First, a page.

I hear anglers talk a lot about how a fish’s metabolism slows in cold water, that they eat infrequently or that it takes a slow presentation because the fish can’t swim fast.
That’s partly true, but have you ever wondered about the lake you are fishing (and where the fish live) and what all the other underwater life is doing when the water gets cold?
For starters, I’m talking about southern waters — lakes and ponds that don’t freeze over.
Throughout all except the southern counties of Mississippi, the water temperature drops to the mid-40s or low 50s. For lakes and ponds that were stratified in the summer, turnover has already occurred. The water temperature is generally the same, top to bottom.
If you are looking for warm water, look to shallow areas with good sun exposure, and downwind shorelines and pockets where the sun-warmed surface water will accumulate in the afternoon. These same areas, by the way, are likely to have the coldest water early in the morning after a cold, clear night.
The cold water affects everything. The phytoplankton — the algae suspended in the water that is the primary energy supply to the food web — will still be abundant but change to different species of algae that thrive in cool water.
The water might have a brownish color. Don’t be concerned. Often, lakes that had a greenish tint in the summer will be brownish or tan in the winter as the phytoplankton changes from the green algae to a group of algae called diatoms, also known as the golden or brown algae (not related to the golden algae that has caused fish kills in Texas and Southwest reservoirs).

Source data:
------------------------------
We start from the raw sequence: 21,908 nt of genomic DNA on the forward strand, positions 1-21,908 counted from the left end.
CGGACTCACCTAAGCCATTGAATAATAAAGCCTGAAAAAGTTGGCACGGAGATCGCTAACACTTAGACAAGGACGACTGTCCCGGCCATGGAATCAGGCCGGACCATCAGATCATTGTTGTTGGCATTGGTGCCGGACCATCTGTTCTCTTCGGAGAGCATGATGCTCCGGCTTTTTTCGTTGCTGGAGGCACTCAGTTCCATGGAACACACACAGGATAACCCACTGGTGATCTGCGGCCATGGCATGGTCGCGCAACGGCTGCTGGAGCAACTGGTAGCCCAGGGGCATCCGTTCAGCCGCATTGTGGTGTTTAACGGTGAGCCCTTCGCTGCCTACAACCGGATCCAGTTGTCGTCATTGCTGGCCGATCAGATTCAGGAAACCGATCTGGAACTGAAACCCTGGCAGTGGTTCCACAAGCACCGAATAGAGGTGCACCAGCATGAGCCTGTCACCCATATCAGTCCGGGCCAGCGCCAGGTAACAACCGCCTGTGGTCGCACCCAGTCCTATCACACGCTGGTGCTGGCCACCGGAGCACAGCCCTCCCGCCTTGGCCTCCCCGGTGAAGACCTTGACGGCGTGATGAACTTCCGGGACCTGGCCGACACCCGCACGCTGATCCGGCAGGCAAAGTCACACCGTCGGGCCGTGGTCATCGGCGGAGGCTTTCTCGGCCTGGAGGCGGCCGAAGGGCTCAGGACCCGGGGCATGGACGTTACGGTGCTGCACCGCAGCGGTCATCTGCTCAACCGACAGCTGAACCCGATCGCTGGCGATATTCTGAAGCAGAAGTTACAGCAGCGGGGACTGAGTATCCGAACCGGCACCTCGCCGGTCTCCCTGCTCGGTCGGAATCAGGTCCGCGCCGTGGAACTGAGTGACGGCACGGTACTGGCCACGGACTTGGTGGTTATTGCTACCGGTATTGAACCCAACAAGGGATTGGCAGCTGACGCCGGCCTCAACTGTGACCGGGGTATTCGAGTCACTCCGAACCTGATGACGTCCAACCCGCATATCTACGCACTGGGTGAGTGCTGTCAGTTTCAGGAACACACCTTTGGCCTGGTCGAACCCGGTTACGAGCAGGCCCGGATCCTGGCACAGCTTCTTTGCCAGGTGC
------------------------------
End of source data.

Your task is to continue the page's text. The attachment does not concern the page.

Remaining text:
Most rooted aquatic plants die. Areas in the backs of coves or pockets where dense stands of submerged weeds like hydrilla or southern naiad grew in the summer might be inhospitable to fish, as the decomposing plant material strips the oxygen from the water.
Obviously, the cover provided by the aquatic plants is gone, so the area loses its angler appeal. But it also might have lost its fish appeal. Aquatic plants provide ample surface area for attachment of aquatic invertebrates, like insects and crayfish, that feed invertebrate eaters like sunfish, which in turn are prey for bass. When the plants are gone, so is the food web that starts with invertebrates that live on the plants.
The forage base changes in winter. Aquatic insect larvae — like mayflies, dragonflies and midges — provide primary food for sunfish and small crappie and catfish. The adult insects emerge in the summer and lay eggs to complete their life cycle. The eggs hatch and the larvae grow. Aquatic insect larvae are abundant in the winter, but they are small compared to the size they will reach in early summer before they again emerge.
And many crayfish are in burrows, inactive and unavailable to fish.
Food, measured by weight or energy, is in short supply.
Food also is dwindling for larger fish eaters like bass, large crappie and catfish. Shad, the dominant forage fish in most Southern reservoirs, are increasingly scarce. Some are dying from the stress of cold water, and the smaller individuals are consumed by predators. Similarly, the small individuals of other forage fishes are depleted by predators.
There is a bright side to the change in forage supply: Larger shad, sunfish and other fishes that can be consumed by large bass and catfish remain relatively abundant, and can be easy prey for big bass and catfish.
Winter will end, the water will warm, and fish will resume active feeding to satisfy their increasing energy needs and to accumulate the energy needed to spawn.
That their food supply, particularly for those fish that rely on other fish for food, is at the annual low point might contribute to the high catch rates anglers typically enjoy in the spring.